Florida approves new voting maps from GOP gerrymandering
TALLAHASSEE — The Republican-controlled Florida Legislature on Monday swiftly passed new maps that will alter several of the state's congressional districts because a judge ruled the current districts were illegally drawn to benefit the GOP.
The changes would alter seven of the state's 27 congressional districts, but it's not certain whether the revised map will change the makeup of Florida's congressional delegation. Republicans hold a 17-10 edge.
The vote was largely along partisan lines as Democrats complained that the new map still doesn't reflect that Florida is a battleground state with a divided electorate. The Senate passed the measure, 25-12, with the House following by a 71-38 vote.
“What we've done is really just window dressing,” said Sen. Jeff Clemens, D-Lake Worth.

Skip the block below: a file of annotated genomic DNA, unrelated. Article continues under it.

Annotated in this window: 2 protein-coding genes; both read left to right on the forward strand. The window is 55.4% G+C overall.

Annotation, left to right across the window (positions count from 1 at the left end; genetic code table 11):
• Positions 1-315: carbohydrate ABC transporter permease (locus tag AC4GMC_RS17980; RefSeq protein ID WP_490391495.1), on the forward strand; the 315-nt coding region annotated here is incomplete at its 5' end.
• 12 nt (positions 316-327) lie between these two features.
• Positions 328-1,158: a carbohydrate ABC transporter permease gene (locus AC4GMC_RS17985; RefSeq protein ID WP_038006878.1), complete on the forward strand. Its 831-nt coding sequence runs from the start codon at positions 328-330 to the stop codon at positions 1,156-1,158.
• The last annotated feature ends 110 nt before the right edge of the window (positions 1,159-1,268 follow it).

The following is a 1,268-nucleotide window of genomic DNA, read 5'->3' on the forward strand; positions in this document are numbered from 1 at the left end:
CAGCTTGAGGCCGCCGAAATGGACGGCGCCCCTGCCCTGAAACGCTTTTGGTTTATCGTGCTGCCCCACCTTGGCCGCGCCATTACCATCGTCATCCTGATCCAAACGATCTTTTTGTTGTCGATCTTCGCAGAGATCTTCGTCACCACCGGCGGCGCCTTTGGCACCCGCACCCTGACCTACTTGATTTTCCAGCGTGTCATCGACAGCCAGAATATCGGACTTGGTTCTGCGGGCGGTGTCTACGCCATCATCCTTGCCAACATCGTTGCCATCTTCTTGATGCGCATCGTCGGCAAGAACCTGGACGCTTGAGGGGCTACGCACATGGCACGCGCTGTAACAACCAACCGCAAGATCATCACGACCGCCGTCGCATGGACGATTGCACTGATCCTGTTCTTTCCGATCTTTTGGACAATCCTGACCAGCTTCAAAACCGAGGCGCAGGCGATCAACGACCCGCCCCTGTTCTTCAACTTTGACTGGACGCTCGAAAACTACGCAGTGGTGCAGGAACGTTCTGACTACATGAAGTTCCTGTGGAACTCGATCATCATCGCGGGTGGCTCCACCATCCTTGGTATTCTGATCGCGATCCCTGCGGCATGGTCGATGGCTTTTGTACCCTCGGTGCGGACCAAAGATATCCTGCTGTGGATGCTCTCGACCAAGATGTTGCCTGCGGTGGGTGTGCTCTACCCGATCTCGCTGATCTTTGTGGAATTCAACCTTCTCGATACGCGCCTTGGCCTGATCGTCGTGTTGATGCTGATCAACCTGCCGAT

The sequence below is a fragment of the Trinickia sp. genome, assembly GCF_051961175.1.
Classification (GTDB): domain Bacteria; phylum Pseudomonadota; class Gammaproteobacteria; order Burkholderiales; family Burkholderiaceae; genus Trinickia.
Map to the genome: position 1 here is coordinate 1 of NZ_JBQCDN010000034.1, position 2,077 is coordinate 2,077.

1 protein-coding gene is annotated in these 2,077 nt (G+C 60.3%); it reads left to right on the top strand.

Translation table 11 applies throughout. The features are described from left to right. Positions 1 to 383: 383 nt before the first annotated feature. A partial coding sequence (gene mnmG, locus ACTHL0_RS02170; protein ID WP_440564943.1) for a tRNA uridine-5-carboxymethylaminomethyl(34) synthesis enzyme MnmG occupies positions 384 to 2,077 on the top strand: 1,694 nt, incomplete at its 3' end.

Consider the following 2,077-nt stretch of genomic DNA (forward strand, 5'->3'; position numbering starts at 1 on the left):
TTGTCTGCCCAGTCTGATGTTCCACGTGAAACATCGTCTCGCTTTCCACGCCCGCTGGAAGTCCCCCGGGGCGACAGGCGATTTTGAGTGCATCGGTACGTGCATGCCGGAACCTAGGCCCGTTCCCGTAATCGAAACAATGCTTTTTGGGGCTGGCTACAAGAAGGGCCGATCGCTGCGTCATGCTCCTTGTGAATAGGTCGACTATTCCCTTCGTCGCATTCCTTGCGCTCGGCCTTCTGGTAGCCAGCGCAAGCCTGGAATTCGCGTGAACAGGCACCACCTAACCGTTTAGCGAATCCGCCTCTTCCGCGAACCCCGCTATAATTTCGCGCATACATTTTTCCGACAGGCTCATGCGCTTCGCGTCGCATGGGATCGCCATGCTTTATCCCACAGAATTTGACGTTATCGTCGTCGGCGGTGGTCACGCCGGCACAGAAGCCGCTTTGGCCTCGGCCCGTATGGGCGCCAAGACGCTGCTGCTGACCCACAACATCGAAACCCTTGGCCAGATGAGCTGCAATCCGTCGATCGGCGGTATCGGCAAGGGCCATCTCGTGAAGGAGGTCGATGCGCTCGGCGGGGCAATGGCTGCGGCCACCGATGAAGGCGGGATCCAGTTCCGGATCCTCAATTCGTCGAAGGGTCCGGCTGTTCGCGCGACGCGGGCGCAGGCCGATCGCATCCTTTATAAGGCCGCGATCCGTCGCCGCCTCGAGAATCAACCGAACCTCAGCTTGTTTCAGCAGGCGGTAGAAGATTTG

Legislators held a three-day special session to fix the congressional map after Circuit Judge Terry Lewis ruled that two districts were drawn illegally. Lewis gave legislators until Aug. 15 to draw a new map.
Republicans who led the effort to draw the new map contended that the changes should pass muster with the judge.
“It's an excellent map that should comply with the judge's order,” said Rep. Richard Corcoran, R-Land O'Lakes and chairman of the committee that came up with the revised districts.
Even with new districts in place, it's not clear when they will be implemented. Lewis must decide whether to call a special election for later this year. Legislative leaders have said they plan to oppose any effort to call one.
Voters in 2010 passed the “Fair Districts” amendment that says legislators cannot draw up districts to favor incumbents or a political party, a practice known as gerrymandering. A coalition of groups, including the League of Women Voters, contended that the GOP consultants used a “shadow” process to draw districts that benefited Republicans.
Lewis said there was enough evidence to show that consultants helped make a “mockery” of the process.
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